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Pest Guide: Thrips

Thrips on Cannabis Plants: Identification and Cure

Pests are among the most frequent and frustrating issues marijuana growers deal with. Invasive insects like thrips on cannabis are the bane of many cultivators.

Are you considering growing or already in the process? Learning about pest control is crucial. Join us and discover how to identify, cure, and prevent the pesky problem of thrips on weed plants.

Let’s go!

What are thrips, and what do they look like?

Thrips are tiny insects capable of causing enormous problems for cultivators. Much like cannabis aphids, they attack indoor and outdoor plants.

If your cannabis has thrips, it means your harvest could be in grave danger. The insects feed on the plant’s sap, drying it out, and carry harmful viruses that spread and cause damage.

Below, you can see an image of a thrip’s egg. Thrips eggs clustered on a leaf with adults and nymphs nearby. Thrips reproduce through egg-laying.

thrip egg
A thrip egg under microscope
a baby thrip in a nymph form
A thrip nymph under microscope

When thrips are young, they’re only visible through magnification. They appear as minuscule worm-like slivers that move slowly. The insects are usually translucent or pale in color in their early life stages.

a pale young thrip on a cannabis plant
A young thrip on cannabis (too little to see)
a picture of a young thrip
A young thrip eating weed (can be seen only under mucroscope)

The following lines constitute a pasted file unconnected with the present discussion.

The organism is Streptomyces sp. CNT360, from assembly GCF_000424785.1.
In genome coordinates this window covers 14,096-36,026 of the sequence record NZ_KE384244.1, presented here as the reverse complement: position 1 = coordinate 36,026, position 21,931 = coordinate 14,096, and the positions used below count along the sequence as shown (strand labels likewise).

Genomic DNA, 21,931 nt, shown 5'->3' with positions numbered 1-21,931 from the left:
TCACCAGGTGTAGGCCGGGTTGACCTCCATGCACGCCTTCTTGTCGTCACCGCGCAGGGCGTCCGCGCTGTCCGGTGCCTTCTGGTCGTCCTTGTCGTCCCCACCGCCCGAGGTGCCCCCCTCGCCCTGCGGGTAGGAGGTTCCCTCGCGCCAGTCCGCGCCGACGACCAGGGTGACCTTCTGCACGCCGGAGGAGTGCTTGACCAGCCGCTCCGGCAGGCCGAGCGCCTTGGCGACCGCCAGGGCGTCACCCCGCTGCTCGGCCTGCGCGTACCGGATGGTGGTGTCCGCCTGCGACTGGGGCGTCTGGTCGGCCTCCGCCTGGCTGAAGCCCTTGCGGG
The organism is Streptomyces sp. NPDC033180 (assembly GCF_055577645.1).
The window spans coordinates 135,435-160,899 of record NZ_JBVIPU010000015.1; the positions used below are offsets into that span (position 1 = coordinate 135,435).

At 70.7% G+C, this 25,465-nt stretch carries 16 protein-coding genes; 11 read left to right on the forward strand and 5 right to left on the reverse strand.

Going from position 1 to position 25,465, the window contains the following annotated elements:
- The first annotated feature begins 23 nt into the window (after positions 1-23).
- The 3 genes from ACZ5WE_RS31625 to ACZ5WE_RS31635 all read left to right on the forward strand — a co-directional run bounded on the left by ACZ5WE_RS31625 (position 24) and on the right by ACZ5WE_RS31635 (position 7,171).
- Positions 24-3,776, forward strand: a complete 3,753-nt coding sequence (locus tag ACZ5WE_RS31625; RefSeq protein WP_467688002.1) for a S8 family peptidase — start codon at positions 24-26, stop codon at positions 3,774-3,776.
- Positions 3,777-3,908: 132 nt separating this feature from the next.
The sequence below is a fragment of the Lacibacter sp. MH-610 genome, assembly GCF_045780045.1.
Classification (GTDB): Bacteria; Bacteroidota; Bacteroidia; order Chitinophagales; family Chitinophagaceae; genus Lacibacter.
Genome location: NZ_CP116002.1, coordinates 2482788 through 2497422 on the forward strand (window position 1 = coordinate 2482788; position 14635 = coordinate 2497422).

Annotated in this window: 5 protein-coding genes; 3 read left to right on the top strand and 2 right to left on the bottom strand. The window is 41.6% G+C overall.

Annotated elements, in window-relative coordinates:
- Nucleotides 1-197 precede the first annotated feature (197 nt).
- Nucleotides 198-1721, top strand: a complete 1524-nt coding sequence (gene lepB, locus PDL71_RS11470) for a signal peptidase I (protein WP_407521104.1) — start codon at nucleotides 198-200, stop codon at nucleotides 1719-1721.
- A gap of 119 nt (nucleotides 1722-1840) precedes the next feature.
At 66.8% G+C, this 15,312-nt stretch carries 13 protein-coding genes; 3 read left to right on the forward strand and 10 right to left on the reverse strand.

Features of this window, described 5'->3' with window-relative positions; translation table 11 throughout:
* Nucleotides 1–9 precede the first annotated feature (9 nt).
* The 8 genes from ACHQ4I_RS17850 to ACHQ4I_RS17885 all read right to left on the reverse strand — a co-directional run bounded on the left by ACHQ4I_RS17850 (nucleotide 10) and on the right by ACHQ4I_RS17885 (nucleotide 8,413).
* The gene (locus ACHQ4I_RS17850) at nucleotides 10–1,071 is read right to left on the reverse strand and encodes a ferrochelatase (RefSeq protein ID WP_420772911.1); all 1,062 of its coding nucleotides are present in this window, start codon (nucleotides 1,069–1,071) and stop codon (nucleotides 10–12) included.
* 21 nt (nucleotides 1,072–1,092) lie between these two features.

As fully grown adults, thrips on cannabis are still tiny but visible to the naked eye. They have wings and move quickly around the plant. As they mature, their color changes, ranging from yellow and green to dark brown or black.

a picture of an adult thrip
An adult thrip has a fully-developed pair of wings

Spotting thrips on weed plants is tricky. Even when fully mature, the insects don’t exceed a quarter of an inch. They’re often more prevalent on the underside of the leaves, so frequent and thorough inspections are necessary.

brown thrip
Adult thrips can be of brown or black colors
Mature brown thrip with wings
Mature brown thrip with fully-deleoped legs and wings

Their size makes detection difficult, but identifying the infestation is easier when you know the signs.

How to identify thrips on cannabis

Knowing how to identify thrips on cannabis is crucial. These creepy creatures can ruin a crop if you’re not keeping a close eye on it. Despite their size, there are ways to detect the insects’ presence.

Watch out for these signs:

  • Trails: When thrips are young, they leave silver, snail-like trails as they move. Early detection is crucial, so always inspect your plants closely.
trails on cannabis plants made by thrips
Small traits on weed leaf can be a sign of the thrips infestation
silver spots on weed leaves
Silver spots on leaves can help identify thrips
  • Spots on leaves: As the insects develop, brown or shiny silver spots on the leaves become visible. These marks are indicators of the thrips feeding on the sap.
silver shinny spots on cannabis leaves due to thrips
Silver shinny spots is a thrips symptom as well
  • Black spots on leaves. In rare cases, thrips can also leave a black resedue from their feces. 
black spots on weed leaves
Black spots on weed leaves is a rare yet sure symptom of the infestation
  • Dry and weak plants: If the infestation is left to develop, the insects drain the plants of their liquids through constant feeding. At this point, curing your brittle crop can be a challenge and might be too late.
white spots on cannabis leaves due to thrips infestation
White spots on cannabis leaf

Knowing how to identify cannabis pests and bugs like thrips on weed leaves or whiteflies is a critical part of growing marijuana. Early detection is key to an easy fix, but eradicating the fully grown insects is still possible.

If you’ve found signs of thrips in your garden or grow room, don’t lose hope, all is not lost.

died cannabis plant as a result of trips
At the late stage of the infestation, your plant will eventually die